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  1. #1
    Senior Member Northern Mike's Avatar
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    Types of Fabric and terminology

    I'm a bit of a noob when it comes to fabrics and the terminology used to describe them.
    I'm currently looking to pull the trigger on a good length (30+ yrds) of rip-stop nylon for a few projects, but without being able to physically see and touch the fabric, I'm at a loss as to what I need or want when ordering online.

    Could some of the more experienced Hammock DIY guys give a quick break down of what fabrics would be used for what purpose?

    I'm thinking something like;
    Hammock: xx to xx denier rip-stop(xx denier preferred for lighter weight)
    Fly/Tarp: xx to xx denier rip-stop (xx denier preferred)
    stuff sac:
    backpack:
    etc

    This should help those with lack of experience figure out what we're looking at and or pricing.

  2. #2
    New Member Rothman's Avatar
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    Also, what the heck does callendered mean?
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  3. #3
    Ramblinrev's Avatar
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    Quote Originally Posted by Rothman View Post
    Also, what the heck does callendered mean?
    Calendared is a process of heating the nylon between two pressurized rollers. It helps stabilize and seal the weave helping to make the fabric down proof. It is generally used only on the lighter weight fabrics unless specs call for it from the manufacturer.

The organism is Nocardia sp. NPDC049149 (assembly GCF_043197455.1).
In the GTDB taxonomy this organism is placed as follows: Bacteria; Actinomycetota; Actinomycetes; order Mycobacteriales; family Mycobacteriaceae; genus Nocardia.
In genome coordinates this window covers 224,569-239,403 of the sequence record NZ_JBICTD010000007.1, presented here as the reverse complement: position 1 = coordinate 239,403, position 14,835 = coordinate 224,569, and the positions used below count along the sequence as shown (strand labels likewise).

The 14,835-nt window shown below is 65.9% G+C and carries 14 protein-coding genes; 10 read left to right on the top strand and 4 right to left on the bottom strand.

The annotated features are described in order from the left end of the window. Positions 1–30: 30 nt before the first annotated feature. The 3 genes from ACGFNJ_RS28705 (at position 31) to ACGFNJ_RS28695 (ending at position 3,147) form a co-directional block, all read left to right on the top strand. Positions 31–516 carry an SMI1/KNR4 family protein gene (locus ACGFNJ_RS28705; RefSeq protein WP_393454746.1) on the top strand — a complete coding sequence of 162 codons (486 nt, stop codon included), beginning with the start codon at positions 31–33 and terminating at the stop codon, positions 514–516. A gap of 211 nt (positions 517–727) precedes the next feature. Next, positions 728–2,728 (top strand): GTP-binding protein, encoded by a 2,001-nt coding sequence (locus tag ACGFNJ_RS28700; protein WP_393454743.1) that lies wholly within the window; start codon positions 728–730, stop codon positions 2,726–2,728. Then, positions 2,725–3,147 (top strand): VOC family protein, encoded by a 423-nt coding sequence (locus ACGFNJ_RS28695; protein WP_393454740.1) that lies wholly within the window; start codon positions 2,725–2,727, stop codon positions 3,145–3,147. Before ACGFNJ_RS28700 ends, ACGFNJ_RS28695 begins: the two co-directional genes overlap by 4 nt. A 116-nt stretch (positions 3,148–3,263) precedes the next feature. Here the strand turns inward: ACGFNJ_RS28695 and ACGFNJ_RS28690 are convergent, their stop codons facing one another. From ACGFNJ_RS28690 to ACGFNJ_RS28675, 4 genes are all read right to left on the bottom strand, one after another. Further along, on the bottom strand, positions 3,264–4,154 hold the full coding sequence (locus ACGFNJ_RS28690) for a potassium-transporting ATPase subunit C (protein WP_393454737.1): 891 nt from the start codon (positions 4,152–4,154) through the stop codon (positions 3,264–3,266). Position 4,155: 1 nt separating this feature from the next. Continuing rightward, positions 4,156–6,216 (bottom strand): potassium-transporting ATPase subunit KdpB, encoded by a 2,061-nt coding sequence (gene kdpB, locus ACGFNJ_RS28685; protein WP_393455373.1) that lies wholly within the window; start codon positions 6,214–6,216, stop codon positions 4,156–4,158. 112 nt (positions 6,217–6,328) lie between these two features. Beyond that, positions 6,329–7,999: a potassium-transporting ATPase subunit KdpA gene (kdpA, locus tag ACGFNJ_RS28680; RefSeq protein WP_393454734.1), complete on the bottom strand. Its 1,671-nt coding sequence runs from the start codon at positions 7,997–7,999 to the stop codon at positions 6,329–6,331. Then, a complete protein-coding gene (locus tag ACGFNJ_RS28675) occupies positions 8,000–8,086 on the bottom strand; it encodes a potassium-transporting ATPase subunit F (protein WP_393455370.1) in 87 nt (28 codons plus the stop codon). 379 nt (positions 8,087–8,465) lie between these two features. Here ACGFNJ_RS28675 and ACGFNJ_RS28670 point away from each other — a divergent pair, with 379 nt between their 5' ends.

I may be slow... But I sure am gimpy.

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  4. #4
    PapaSmurf's Avatar
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    Quote Originally Posted by Rothman View Post
    Also, what the heck does callendered mean?
    EDIT: Ramblinrev beat me to the answer and said it better anyway.

    Many hammocks are built with calendared fabric and there is nothing wrong with using this. Most often, I try to look for "pure finish" fabrics for hammocks because they are not calendared and are a little more breathable. I find that some heavily calendared fabrics tend to give me a wet, clammy, slippery feeling in the summertime. This doesn't seem to bother some users, though. Probably has more to do with the amount you perspire?
    Last edited by PapaSmurf; 04-10-2013 at 11:12.

  5. #5
    awilder's Avatar
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    RamblinRev:

    You keep saying Polyester Taffeta, but when I went to Joann's I found Crushed Taffeta and Crushed Satin, both of which are 100% polyester. I didn't find anything that was called Polyester Taffeta.

    Are these similar, same, different,...?

  6. #6
    Ramblinrev's Avatar
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    Quote Originally Posted by awilder View Post
    RamblinRev:

    You keep saying Polyester Taffeta, but when I went to Joann's I found Crushed Taffeta and Crushed Satin, both of which are 100% polyester. I didn't find anything that was called Polyester Taffeta.

    Are these similar, same, different,...?
    Taffeta is a specific weave and can be woven out of a myriad of fibers. A weave is defined by the pattern of over and unders the threads makes. Satin is again, a specific weave with certain characteristics and can be woven out of a lot of fabrics. Because of it's shiny appearance it is usually not women with "fuzzy" threads like wool or cotton. Silk is the extreme high end for satin and is to absolutely drool over.